TASTE • EDIBLE PARTS
Alfalfa sprouts are also known under the name of Lucerne. The two are the same plant and they carry the Latin name Medicago sativa. I must admit Lucerne / Alfalfa has a special place in my heart, as thes little plants were some of the first sprouts, I cultivated as a child with my mother.
Their taste is exactly the same as when I myself was a little curious plant lover, who could hardly see over the edge of the table – Nearly neutral as the green leaves of iceberg … yum!
The neutral flavor becomes a little sweeter, if you allow for the sprouts to get a nice green color in their little leaves.
A, B1, B2, B3, B5, B9, C, K
Potassium, Iron, Calcium, Copper, Zinc, Magnesium, Phosphorus, Manganese
4% – measured in relation to sprouts consisting of 75% water
SIZE • LOOKS
Alfalfa sprouts is a cute figure and have small, bright green leaves, which are very pretty seen up close. The sprouts have a white stem and root. The root is single, long and slender, which makes them pretty for decorating all kinds of foods.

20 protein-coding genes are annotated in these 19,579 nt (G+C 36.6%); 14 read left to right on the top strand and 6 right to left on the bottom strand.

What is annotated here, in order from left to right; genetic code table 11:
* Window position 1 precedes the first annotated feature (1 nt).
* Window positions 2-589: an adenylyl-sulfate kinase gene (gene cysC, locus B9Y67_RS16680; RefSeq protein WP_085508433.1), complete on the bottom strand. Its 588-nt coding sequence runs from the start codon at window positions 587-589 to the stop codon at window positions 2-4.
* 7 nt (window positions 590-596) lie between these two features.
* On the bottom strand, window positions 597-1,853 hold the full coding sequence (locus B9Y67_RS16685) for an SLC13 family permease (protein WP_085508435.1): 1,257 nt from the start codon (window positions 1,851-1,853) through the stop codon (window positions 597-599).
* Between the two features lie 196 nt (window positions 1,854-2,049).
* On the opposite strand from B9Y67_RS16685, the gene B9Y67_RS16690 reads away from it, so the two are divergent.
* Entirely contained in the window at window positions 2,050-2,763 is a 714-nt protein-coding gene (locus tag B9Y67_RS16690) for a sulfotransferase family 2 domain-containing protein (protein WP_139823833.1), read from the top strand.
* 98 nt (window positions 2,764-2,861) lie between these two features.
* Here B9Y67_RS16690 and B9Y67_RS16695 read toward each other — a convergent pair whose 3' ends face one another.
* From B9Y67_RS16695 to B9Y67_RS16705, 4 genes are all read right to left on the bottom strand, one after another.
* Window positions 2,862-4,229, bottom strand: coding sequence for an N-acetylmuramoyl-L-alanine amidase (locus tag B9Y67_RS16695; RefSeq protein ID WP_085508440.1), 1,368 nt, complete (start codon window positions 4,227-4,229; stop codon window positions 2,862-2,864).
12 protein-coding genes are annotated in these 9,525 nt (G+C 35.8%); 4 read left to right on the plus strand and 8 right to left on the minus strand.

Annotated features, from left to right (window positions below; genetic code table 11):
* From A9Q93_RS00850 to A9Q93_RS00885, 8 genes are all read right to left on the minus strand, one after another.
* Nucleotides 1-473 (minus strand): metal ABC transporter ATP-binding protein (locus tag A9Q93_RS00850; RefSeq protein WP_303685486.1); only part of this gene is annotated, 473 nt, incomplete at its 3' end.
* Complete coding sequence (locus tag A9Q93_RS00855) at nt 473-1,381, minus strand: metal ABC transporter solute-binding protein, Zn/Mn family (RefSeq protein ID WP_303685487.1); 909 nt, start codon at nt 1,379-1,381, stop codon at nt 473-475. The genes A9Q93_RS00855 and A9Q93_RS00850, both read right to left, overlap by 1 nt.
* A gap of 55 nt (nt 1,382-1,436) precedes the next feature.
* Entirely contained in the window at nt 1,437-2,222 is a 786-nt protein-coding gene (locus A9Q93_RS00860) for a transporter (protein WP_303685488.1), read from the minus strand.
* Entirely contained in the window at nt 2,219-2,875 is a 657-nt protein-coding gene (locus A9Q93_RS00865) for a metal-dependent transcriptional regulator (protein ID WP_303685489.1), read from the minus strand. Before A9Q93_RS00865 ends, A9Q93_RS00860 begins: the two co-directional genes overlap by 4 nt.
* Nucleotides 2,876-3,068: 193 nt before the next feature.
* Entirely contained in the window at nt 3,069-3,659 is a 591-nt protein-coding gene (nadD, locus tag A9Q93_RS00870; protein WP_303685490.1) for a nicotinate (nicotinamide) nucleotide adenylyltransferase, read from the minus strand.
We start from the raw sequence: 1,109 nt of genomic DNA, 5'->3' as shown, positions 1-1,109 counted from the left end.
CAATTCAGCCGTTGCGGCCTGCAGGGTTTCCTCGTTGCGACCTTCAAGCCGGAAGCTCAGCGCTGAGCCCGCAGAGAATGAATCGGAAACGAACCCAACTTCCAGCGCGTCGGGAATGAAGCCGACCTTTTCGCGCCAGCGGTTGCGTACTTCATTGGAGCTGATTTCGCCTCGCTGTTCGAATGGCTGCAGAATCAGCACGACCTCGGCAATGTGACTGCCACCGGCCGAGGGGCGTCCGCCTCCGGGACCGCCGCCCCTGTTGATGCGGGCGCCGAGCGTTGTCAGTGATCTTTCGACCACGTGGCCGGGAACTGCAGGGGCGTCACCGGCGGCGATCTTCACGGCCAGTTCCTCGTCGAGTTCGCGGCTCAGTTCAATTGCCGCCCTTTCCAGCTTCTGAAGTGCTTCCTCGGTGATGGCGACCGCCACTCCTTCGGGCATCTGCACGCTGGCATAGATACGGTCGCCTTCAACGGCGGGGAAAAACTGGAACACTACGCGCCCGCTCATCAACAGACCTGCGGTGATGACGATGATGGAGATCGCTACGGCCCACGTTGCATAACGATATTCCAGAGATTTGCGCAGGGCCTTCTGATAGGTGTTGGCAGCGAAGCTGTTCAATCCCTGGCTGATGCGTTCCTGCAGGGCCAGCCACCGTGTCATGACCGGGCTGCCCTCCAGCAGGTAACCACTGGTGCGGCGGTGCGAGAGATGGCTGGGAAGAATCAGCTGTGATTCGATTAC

This is a quite fragile little plant, so they should be rinsed gently. On the other hand sprouts grown of quality seeds are quite hardy, and they can last up to 8 days after they have formed leaves.
If your Alfalfa sprouts are yellowish or even white in the leaves, the sprouter should be placed in a lighter place. Then the plants will form chlorophyll in their small leaves during a day or so.
ALFALFA SPROUTS IN RECIPES
I prefer to use Alfalfa sprouts in my food 2-3 times a week. Why? Because they are easy to mix with all types of salad, vegetables and fruits, and I love them in my salads, smoothies and wraps a generous handful of sprouts.
When you dose the seeds, you will soon discover that a teaspoon of seeds will give you two big handfuls of sprouts. If you have been ‘swamped’ by them, they keep well in the fridge for up to 7 days…or you could use them in your smoothie or fresh juice.